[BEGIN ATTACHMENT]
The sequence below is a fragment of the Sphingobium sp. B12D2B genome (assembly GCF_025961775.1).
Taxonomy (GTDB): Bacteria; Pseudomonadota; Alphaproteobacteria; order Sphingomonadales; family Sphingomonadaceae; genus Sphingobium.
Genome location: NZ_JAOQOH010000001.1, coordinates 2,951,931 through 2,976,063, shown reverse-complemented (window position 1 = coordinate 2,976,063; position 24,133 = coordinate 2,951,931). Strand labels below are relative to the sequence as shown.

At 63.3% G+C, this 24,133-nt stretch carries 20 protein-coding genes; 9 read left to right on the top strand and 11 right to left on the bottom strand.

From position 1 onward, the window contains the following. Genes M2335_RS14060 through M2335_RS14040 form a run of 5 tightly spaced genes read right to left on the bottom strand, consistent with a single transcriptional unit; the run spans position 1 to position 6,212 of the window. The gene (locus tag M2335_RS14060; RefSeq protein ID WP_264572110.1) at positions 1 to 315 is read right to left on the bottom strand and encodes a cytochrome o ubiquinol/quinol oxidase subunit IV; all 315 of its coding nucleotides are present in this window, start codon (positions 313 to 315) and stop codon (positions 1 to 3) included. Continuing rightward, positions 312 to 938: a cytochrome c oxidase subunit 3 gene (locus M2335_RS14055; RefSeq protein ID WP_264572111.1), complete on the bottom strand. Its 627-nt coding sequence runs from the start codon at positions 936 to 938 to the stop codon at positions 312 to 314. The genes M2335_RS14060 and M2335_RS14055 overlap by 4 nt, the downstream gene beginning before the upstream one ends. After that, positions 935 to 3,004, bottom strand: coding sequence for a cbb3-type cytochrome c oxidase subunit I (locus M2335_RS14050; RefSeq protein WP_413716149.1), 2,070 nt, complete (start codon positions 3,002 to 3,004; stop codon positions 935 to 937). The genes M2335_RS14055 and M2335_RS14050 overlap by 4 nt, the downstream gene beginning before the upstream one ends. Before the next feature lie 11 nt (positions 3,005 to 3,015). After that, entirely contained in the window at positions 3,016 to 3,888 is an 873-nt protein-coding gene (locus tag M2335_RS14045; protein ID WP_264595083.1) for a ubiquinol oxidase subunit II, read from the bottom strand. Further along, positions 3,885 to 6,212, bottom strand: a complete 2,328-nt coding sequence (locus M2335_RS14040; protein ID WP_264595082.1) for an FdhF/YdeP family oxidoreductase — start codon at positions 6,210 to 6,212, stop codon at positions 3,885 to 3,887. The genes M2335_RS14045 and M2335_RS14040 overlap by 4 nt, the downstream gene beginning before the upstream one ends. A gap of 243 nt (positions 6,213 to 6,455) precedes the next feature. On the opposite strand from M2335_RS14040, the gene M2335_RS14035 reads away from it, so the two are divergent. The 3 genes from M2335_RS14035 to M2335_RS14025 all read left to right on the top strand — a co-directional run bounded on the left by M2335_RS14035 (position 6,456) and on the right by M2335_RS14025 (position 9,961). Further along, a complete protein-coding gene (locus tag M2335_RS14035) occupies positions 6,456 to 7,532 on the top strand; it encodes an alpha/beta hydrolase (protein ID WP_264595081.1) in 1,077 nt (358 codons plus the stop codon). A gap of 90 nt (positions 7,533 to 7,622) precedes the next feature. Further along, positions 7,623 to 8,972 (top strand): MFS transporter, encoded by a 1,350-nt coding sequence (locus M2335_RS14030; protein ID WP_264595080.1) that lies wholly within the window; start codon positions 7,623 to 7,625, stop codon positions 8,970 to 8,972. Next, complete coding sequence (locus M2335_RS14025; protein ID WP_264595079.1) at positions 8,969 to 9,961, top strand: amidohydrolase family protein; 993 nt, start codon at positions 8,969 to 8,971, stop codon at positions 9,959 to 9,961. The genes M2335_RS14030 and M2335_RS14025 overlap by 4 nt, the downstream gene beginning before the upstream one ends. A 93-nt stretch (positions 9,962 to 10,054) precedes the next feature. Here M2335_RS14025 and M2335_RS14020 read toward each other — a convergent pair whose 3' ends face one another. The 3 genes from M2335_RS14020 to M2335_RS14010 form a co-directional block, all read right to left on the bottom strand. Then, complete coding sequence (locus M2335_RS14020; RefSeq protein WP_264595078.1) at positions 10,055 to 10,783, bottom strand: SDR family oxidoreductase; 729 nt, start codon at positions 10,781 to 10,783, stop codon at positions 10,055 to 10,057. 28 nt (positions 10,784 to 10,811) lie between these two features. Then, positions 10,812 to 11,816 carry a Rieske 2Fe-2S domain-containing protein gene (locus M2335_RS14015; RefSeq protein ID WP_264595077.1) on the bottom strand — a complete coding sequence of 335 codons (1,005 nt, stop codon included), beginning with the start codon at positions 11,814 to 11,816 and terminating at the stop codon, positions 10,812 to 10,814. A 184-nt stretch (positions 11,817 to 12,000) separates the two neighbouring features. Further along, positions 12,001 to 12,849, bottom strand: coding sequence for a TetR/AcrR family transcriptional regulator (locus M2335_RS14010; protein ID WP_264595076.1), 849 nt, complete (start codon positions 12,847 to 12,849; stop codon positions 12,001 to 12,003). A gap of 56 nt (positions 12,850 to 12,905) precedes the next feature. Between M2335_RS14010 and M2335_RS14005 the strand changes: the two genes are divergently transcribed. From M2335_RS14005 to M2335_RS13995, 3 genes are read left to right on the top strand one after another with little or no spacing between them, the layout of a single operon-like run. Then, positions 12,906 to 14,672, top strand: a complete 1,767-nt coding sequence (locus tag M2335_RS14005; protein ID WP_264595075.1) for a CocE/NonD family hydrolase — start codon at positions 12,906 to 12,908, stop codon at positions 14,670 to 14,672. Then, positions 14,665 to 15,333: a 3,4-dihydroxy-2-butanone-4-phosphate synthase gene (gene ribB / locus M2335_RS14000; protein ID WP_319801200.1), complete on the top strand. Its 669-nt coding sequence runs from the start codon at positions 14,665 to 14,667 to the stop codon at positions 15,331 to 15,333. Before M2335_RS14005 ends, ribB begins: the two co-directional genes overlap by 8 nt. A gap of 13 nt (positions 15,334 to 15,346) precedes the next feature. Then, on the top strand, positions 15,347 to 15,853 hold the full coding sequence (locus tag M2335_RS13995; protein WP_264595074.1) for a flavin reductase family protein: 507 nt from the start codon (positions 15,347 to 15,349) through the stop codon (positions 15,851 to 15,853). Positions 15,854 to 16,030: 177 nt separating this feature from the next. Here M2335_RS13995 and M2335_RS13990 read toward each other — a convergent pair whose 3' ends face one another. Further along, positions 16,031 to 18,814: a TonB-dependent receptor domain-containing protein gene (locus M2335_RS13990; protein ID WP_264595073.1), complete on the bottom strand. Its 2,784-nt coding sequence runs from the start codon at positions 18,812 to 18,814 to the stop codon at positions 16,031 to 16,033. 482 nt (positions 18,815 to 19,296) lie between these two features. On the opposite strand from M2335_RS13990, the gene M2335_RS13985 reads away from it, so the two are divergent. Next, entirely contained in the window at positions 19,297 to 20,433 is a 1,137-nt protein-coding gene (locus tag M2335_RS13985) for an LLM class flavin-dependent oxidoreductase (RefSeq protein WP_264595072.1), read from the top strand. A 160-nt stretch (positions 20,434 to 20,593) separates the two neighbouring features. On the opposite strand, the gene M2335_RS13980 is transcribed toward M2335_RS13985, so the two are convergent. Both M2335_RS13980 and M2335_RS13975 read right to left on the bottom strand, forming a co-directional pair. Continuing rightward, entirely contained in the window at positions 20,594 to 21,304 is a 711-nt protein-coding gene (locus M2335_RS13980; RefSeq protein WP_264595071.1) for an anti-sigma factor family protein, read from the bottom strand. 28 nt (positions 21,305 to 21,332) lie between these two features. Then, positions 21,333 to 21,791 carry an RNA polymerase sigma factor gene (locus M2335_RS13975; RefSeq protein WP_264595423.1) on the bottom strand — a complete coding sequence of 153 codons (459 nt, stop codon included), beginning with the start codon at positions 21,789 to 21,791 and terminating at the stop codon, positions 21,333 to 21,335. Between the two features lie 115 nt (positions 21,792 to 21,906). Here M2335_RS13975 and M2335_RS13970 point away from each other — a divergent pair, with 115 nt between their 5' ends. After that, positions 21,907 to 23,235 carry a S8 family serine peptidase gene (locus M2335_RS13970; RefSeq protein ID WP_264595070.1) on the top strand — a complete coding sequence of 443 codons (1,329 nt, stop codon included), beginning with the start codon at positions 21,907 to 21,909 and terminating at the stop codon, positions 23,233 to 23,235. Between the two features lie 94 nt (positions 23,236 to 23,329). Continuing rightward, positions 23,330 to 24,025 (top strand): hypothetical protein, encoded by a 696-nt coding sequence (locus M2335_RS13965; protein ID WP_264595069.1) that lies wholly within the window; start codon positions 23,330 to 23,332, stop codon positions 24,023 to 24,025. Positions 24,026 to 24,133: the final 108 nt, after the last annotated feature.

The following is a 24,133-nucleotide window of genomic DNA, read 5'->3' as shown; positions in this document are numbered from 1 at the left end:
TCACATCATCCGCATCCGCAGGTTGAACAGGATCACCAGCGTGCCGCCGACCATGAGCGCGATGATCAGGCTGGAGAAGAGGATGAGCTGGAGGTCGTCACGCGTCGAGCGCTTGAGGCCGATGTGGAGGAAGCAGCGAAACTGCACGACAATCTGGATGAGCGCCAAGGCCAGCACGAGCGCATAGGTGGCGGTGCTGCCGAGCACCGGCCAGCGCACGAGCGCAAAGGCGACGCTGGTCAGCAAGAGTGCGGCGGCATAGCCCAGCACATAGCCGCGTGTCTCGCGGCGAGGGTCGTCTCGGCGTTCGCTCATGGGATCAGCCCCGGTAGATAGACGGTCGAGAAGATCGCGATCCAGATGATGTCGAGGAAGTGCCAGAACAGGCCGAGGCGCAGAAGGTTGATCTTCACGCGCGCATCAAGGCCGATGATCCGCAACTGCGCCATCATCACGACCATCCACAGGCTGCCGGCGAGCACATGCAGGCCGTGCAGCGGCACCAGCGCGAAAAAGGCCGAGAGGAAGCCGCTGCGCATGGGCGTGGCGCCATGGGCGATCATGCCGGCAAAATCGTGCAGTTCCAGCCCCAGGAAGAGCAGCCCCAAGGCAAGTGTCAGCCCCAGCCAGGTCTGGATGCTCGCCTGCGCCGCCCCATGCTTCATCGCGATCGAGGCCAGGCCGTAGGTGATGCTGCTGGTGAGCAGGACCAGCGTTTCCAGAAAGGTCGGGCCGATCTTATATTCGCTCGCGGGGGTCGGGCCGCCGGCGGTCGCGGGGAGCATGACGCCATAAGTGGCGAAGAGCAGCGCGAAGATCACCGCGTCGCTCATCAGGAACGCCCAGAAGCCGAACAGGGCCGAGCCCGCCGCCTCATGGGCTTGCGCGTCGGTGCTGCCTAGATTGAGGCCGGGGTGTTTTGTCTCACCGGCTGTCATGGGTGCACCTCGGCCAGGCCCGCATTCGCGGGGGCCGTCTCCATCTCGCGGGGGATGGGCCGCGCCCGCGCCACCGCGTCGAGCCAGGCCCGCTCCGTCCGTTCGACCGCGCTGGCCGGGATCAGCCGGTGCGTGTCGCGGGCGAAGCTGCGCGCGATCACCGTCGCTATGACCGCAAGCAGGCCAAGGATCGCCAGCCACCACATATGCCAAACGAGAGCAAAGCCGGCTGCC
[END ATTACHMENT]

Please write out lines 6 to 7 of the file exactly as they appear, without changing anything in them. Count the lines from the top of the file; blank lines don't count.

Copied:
The following is a 24,133-nucleotide window of genomic DNA, read 5'->3' as shown; positions in this document are numbered from 1 at the left end:
TCACATCATCCGCATCCGCAGGTTGAACAGGATCACCAGCGTGCCGCCGACCATGAGCGCGATGATCAGGCTGGAGAAGAGGATGAGCTGGAGGTCGTCACGCGTCGAGCGCTTGAGGCCGATGTGGAGGAAGCAGCGAAACTGCACGACAATCTGGATGAGCGCCAAGGCCAGCACGAGCGCATAGGTGGCGGTGCTGCCGAGCACCGGCCAGCGCACGAGCGCAAAGGCGACGCTGGTCAGCAAGAGTGCGGCGGCATAGCCCAGCACATAGCCGCGTGTCTCGCGGCGAGGGTCGTCTCGGCGTTCGCTCATGGGATCAGCCCCGGTAGATAGACGGTCGAGAAGATCGCGATCCAGATGATGTCGAGGAAGTGCCAGAACAGGCCGAGGCGCAGAAGGTTGATCTTCACGCGCGCATCAAGGCCGATGATCCGCAACTGCGCCATCATCACGACCATCCACAGGCTGCCGGCGAGCACATGCAGGCCGTGCAGCGGCACCAGCGCGAAAAAGGCCGAGAGGAAGCCGCTGCGCATGGGCGTGGCGCCATGGGCGATCATGCCGGCAAAATCGTGCAGTTCCAGCCCCAGGAAGAGCAGCCCCAAGGCAAGTGTCAGCCCCAGCCAGGTCTGGATGCTCGCCTGCGCCGCCCCATGCTTCATCGCGATCGAGGCCAGGCCGTAGGTGATGCTGCTGGTGAGCAGGACCAGCGTTTCCAGAAAGGTCGGGCCGATCTTATATTCGCTCGCGGGGGTCGGGCCGCCGGCGGTCGCGGGGAGCATGACGCCATAAGTGGCGAAGAGCAGCGCGAAGATCACCGCGTCGCTCATCAGGAACGCCCAGAAGCCGAACAGGGCCGAGCCCGCCGCCTCATGGGCTTGCGCGTCGGTGCTGCCTAGATTGAGGCCGGGGTGTTTTGTCTCACCGGCTGTCATGGGTGCACCTCGGCCAGGCCCGCATTCGCGGGGGCCGTCTCCATCTCGCGGGGGATGGGCCGCGCCCGCGCCACCGCGTCGAGCCAGGCCCGCTCCGTCCGTTCGACCGCGCTGGCCGGGATCAGCCGGTGCGTGTCGCGGGCGAAGCTGCGCGCGATCACCGTCGCTATGACCGCAAGCAGGCCAAGGATCGCCAGCCACCACATATGCCAAACGAGAGCAAAGCCGGCTGCC